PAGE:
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So what about road maintenance? Well Road User Charges recover the costs of highway maintenance from trucks attributable to trucks. They get revised regularly to respond to those costs, so they aren't being undercharged (on average). Funny how the government will undercharge trains on its tracks, but not trucks on its roads. An argument can be made that trucks on local authority roads should pay more, instead of ratepayers paying for these costs, but these roads rarely compete with rail for most freight.
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So what about pollution? Well the government's own study indicates that the environmental impact of long haul road freight is sometimes the same or less than that of rail, and vice versa. It is route dependent, so is not as simple as the Greens preach it is.
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and congestion? Well rail freight will do next to nothing to address that, and passenger services in Wellington seem to be getting upgraded quite happily without government ownership of the operations. You're deluded if your think that the Auckland rail upgrade, which will serve locations where only 12% of Aucklanders work, and largely see a shift from bus to rail, will reduce congestion.
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and if that doesn't convince you remember this:
- In 1982 the government wiped what was then $100 million worth of debt from the Railways Department to restructure it. In today's dollars that would now be roughly $250 million.
- In 1988, the government wiped another $350 million worth of debt from the Railways Corporation to pay for the Think Big rail electrification which was a sunk cost and unprofitable project;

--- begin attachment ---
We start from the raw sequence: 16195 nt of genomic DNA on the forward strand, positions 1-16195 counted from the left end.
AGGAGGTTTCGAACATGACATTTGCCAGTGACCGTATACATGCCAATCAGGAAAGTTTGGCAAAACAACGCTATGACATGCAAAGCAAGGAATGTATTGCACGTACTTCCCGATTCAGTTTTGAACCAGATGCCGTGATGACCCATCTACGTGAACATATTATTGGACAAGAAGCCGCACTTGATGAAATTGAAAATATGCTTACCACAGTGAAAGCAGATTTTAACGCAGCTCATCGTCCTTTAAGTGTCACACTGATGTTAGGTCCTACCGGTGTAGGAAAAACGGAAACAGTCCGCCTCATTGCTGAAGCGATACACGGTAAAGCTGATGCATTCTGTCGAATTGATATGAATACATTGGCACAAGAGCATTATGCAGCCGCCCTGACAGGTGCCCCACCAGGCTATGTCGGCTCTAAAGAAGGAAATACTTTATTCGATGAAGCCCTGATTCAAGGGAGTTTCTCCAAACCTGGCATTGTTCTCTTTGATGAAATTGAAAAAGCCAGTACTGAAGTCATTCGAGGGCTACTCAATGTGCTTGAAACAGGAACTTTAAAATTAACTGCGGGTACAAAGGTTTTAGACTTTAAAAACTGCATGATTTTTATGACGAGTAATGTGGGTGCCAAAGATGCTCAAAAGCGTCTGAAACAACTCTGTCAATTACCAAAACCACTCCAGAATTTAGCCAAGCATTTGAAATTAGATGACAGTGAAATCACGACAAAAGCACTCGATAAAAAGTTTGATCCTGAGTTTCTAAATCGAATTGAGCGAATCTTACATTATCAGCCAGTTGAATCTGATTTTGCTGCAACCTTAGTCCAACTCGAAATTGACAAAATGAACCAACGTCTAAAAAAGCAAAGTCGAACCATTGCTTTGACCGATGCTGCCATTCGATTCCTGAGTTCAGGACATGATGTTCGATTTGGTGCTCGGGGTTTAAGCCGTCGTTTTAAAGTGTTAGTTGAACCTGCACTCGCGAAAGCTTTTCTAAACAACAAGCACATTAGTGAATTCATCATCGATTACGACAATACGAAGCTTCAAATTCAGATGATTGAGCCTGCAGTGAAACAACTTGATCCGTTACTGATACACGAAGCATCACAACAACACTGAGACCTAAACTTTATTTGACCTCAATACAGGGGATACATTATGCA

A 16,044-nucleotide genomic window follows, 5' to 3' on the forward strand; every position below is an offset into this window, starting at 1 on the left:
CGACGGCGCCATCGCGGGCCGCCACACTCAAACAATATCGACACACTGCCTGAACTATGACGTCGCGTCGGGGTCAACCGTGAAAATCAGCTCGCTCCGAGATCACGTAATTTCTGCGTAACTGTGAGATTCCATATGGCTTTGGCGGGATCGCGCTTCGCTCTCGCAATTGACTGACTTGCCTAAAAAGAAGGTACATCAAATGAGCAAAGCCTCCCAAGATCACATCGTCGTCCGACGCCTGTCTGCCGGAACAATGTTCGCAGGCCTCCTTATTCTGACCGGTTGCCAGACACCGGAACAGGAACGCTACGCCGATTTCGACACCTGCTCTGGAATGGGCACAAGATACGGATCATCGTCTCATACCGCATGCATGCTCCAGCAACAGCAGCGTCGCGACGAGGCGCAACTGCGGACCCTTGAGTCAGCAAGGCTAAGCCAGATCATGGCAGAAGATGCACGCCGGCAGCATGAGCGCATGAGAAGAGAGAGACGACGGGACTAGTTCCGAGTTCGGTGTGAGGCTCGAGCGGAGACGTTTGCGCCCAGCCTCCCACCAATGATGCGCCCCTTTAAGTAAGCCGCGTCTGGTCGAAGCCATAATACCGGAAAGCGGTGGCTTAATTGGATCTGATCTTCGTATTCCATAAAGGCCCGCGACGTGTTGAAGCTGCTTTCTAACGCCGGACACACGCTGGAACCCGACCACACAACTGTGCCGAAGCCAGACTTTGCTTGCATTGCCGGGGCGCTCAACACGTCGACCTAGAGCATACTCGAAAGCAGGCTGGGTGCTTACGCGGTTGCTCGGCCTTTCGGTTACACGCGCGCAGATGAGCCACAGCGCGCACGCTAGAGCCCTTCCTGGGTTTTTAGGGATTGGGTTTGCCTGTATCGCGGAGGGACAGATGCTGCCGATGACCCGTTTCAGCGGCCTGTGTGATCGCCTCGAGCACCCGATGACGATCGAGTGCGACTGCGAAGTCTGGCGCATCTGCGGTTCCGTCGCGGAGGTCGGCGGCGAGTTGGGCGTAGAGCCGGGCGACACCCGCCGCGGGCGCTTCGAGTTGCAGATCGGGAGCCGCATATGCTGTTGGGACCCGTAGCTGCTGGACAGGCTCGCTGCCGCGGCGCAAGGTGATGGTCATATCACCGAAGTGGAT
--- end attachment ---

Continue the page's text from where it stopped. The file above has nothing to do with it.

- In 1990, the government wiped $1 billion worth of debt from the Railways so it could start with a clean slate, the second time in eight years.
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No amount of ridiculous cargo cult worship of railways will get over the fact that this is a dog of an investment. The main freight customers should have been left to buy it and run it as a business, and if the government wanted the roads and railways to be on a level playing field, it could have run the highways as a business and even, shock horror, sold them.
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Instead the government pours taxpayers' money into poor quality exhorbitant road projects that are environmentally gold plated (like the Waterview extension and eventually Transmission Gully), and makes you buy a railway to shift traffic from the roads it wont manage on market principles.
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oh and you might ask why all the socialists and environmentalists didn't buy rail shares when they were available.